Last month I realised that I had less than a week to submit a ‘design manifesto’ proposal for the 2nd Istanbul Design Biennial themed The Future is Not What it Used to Be. I challenged myself not to use any of my recurrent keywords (design, postcapitalism, commoning, climate, etc). I also wanted to avoid debilitating catastrophism as much as bright green fantasies. The result is a —perhaps too simplistic— ‘us and them’ polarisation, and yet I am quite satisfied with the ending; the couplings made with the making/sharing/loving triad are meant to imply emancipated labour, stewardship of the commons and the production of commons. If selected for the second round, I will be expected to develop my proposal further. Any thought so far?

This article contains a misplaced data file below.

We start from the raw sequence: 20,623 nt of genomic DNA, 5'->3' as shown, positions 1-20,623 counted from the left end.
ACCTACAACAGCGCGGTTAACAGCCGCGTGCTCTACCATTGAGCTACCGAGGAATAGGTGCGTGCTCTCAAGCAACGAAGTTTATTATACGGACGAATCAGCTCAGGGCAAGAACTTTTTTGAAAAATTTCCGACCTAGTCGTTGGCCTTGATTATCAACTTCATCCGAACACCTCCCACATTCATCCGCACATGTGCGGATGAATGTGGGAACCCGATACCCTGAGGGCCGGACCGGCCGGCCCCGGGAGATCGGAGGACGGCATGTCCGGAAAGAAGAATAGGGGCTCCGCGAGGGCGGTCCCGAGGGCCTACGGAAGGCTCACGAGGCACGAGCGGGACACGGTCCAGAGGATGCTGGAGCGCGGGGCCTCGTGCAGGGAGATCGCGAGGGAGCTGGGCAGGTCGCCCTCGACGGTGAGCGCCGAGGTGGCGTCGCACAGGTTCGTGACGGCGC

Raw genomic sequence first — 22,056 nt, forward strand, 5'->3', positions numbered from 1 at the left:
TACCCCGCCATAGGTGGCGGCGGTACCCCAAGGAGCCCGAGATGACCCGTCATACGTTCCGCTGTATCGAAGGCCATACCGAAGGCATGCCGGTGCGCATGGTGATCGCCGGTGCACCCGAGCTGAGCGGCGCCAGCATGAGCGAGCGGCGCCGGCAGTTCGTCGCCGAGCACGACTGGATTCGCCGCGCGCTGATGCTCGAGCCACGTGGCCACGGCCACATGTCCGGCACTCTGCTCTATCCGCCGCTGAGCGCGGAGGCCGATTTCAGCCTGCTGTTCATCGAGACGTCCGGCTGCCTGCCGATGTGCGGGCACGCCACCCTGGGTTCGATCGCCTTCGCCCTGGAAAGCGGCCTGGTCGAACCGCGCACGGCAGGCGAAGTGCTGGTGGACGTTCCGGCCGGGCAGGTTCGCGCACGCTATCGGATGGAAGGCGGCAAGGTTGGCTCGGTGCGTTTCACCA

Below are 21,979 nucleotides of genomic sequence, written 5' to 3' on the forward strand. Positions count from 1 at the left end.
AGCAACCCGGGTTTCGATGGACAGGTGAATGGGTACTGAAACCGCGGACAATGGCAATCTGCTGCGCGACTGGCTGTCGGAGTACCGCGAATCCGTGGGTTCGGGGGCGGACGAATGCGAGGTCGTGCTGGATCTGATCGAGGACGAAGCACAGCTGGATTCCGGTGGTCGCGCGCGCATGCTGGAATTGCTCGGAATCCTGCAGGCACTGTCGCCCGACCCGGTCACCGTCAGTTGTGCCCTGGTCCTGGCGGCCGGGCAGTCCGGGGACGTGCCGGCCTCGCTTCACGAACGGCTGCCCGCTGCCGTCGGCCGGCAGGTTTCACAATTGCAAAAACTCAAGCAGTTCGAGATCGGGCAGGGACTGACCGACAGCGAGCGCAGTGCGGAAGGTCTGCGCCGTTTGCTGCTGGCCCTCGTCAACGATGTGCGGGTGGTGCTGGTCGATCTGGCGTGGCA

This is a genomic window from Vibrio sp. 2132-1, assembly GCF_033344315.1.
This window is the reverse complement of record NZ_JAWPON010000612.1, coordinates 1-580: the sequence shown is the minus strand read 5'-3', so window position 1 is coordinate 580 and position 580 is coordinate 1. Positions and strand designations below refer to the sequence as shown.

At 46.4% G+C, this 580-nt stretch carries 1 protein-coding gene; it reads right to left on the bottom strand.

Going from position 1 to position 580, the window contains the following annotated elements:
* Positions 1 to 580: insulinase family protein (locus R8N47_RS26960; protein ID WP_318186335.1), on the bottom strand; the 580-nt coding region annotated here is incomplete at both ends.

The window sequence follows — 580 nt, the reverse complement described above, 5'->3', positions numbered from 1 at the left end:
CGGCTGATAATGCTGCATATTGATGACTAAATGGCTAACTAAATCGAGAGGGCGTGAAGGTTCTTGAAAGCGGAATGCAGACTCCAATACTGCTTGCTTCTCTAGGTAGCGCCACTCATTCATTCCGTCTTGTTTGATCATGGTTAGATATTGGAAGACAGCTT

As I start my four-year-long journey of researching and writing about postcapitalist design cultures, perhaps it is time to reflect on what has brought me here. Let’s return four years backwards; I had just graduated from my design studies in Strasbourg. Having done two internships, intentionally in market-driven sectors (marketing/advertisement and luxury architecture/decoration), I had zero interest in a commercial design job. Being a freelancer would still be acceptable, but it would not satisfy my —yet undefined— social/political interest in design. I decided to take a year off and try figuring out the politics that would drive my practice.